Christmas in Sweden
All of Sweden seems to light up for the holidays, in large part due to the electric candleholders that sit in almost every window. I will always remember driving through Stockholm in December, admiring the sight of these festive candleholders which are lit up night and day in windows of homes and offices throughout the city.
The electric candle holder became popular in Sweden in the early 1930's. It's also very popular to have a lit up Christmas star in the window. The stars are mainly made of paper or metal with a light bulb inside.
Most families also have a traditional advent candleholder with four candles, for each advent Sunday. It's important to only burn the candles a little bit so that they will form a perfect downward angle, and on Christmas Eve all the candles can be lit at the same time.
The traditional Christmas tree ornaments are made out of straw. In the past, real candles used to adorn the tree, but as of late electric candles are more common.
The main day for celebrations is Christmas Eve. This is when families gather to share a big, lavish meal consisting of a wide variety of items such as ham, meatballs, miniature wieners, herring, lox, rice pudding, ribs, potatoes etc.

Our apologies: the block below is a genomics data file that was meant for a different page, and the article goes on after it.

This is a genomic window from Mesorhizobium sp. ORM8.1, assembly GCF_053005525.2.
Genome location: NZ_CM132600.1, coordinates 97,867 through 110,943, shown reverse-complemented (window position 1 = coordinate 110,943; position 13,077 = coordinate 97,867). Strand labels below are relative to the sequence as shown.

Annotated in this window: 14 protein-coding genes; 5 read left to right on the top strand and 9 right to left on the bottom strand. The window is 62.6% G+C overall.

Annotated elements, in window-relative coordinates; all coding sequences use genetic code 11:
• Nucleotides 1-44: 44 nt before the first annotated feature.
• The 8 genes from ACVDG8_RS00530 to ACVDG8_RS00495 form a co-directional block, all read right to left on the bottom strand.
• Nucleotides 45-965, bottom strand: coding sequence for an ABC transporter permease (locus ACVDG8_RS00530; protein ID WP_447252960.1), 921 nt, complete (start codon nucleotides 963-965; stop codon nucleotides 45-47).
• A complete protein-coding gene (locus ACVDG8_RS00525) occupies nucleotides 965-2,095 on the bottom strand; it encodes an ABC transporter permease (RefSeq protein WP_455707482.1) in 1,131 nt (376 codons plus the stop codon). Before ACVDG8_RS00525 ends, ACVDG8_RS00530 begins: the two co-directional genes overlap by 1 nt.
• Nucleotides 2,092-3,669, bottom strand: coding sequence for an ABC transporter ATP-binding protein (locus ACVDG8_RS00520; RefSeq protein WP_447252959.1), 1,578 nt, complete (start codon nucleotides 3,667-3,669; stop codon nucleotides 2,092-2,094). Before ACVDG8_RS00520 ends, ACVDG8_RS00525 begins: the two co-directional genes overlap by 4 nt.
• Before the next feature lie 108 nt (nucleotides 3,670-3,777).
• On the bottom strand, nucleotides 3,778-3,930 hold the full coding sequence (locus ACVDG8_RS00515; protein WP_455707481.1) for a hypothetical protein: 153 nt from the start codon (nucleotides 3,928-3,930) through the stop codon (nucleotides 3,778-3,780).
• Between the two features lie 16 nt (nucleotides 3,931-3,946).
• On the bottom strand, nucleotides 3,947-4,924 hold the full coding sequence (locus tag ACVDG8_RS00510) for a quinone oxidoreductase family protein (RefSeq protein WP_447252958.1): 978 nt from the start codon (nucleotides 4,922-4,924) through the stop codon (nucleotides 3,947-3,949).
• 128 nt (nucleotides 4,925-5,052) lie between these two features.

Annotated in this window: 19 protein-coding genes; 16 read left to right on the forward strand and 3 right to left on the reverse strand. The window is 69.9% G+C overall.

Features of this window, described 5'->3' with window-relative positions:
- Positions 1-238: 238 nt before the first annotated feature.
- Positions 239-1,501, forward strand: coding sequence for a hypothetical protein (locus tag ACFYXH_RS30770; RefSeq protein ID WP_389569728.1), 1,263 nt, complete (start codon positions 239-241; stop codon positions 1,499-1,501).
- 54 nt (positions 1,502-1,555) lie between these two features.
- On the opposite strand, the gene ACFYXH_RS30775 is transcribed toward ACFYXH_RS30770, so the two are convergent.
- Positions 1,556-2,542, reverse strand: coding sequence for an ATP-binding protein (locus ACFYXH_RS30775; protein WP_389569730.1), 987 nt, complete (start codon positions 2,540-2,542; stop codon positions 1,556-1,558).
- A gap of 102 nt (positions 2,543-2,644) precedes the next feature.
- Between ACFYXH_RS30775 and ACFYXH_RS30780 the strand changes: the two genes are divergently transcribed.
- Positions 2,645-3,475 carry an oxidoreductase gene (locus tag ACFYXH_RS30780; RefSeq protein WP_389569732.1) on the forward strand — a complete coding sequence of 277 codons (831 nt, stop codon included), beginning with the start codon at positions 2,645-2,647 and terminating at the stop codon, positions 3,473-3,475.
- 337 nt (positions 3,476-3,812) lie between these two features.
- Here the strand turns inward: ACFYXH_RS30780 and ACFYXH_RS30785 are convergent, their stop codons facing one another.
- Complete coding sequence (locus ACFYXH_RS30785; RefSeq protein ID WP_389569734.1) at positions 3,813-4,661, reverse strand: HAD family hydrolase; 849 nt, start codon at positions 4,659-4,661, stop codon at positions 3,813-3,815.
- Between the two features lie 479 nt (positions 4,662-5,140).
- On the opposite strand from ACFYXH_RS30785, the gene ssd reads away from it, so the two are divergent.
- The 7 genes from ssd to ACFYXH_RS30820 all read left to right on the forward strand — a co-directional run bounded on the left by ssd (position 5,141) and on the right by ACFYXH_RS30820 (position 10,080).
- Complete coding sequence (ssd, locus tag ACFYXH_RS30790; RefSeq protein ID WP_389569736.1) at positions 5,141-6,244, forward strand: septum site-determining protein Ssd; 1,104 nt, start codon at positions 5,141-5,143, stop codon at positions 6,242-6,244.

The most popular non alcoholic drink for Christmas is called Julmust, which is Swedish soda that is available to buy for Christmas and Easter. Julmust has been produced in Sweden since the early 1900's and is consistently the highest selling non alcoholic drink in December every year. Glogg (mulled wine) is also a dear December favourite, often served with gingerbread.
Just like in the Swedish part of Finland, the 1 hour Disney special is viewed by pretty much every Swede on the afternoon of Christmas Eve. Some people go to church on Christmas Eve, or very early on Christmas Day.
The Christmas gifts are opened on Christmas Eve, and if there are small children in the house, someone in the family will dress up in a Santa costume and hand out the gifts.
Christmas Day is a day for relaxing and visiting relatives, and influence by North America in recent years, there are now big Boxing Day sales in Sweden on the 26th of December as well. Traditionally, Christmas ornamnets are taken down on January 13 which is called "Tjugondag Knut" (Twentyday Knut), twenty days from Christmas Eve. Or on January 6, which is the "Trettondag" (Thirteenth day).